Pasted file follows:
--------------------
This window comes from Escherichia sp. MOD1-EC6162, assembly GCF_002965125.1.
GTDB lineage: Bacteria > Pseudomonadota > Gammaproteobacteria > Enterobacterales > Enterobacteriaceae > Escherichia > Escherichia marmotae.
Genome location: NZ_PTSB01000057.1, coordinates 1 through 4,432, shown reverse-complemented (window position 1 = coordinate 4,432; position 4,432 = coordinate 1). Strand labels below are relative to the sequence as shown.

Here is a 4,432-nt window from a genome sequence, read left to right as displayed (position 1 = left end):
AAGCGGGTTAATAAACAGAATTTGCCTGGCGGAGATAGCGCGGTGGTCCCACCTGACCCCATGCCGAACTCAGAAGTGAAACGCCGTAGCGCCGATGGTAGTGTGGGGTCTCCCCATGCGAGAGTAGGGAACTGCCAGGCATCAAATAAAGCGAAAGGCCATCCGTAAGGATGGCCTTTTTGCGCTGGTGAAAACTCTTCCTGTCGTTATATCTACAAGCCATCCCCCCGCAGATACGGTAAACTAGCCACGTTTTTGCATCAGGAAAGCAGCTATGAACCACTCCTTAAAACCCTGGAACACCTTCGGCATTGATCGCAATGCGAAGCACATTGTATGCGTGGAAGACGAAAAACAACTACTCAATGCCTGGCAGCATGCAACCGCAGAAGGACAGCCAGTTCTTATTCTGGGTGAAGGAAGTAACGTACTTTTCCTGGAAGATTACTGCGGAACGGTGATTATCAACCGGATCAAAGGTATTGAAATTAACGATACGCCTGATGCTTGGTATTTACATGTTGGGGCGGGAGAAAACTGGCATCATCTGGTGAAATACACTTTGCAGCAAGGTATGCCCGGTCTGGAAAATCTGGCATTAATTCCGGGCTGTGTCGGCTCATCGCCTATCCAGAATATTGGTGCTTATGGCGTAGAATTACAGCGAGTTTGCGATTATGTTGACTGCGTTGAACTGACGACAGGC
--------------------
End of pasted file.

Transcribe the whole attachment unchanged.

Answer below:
This window comes from Escherichia sp. MOD1-EC6162, assembly GCF_002965125.1.
GTDB lineage: Bacteria > Pseudomonadota > Gammaproteobacteria > Enterobacterales > Enterobacteriaceae > Escherichia > Escherichia marmotae.
Genome location: NZ_PTSB01000057.1, coordinates 1 through 4,432, shown reverse-complemented (window position 1 = coordinate 4,432; position 4,432 = coordinate 1). Strand labels below are relative to the sequence as shown.

Here is a 4,432-nt window from a genome sequence, read left to right as displayed (position 1 = left end):
AAGCGGGTTAATAAACAGAATTTGCCTGGCGGAGATAGCGCGGTGGTCCCACCTGACCCCATGCCGAACTCAGAAGTGAAACGCCGTAGCGCCGATGGTAGTGTGGGGTCTCCCCATGCGAGAGTAGGGAACTGCCAGGCATCAAATAAAGCGAAAGGCCATCCGTAAGGATGGCCTTTTTGCGCTGGTGAAAACTCTTCCTGTCGTTATATCTACAAGCCATCCCCCCGCAGATACGGTAAACTAGCCACGTTTTTGCATCAGGAAAGCAGCTATGAACCACTCCTTAAAACCCTGGAACACCTTCGGCATTGATCGCAATGCGAAGCACATTGTATGCGTGGAAGACGAAAAACAACTACTCAATGCCTGGCAGCATGCAACCGCAGAAGGACAGCCAGTTCTTATTCTGGGTGAAGGAAGTAACGTACTTTTCCTGGAAGATTACTGCGGAACGGTGATTATCAACCGGATCAAAGGTATTGAAATTAACGATACGCCTGATGCTTGGTATTTACATGTTGGGGCGGGAGAAAACTGGCATCATCTGGTGAAATACACTTTGCAGCAAGGTATGCCCGGTCTGGAAAATCTGGCATTAATTCCGGGCTGTGTCGGCTCATCGCCTATCCAGAATATTGGTGCTTATGGCGTAGAATTACAGCGAGTTTGCGATTATGTTGACTGCGTTGAACTGACGACAGGC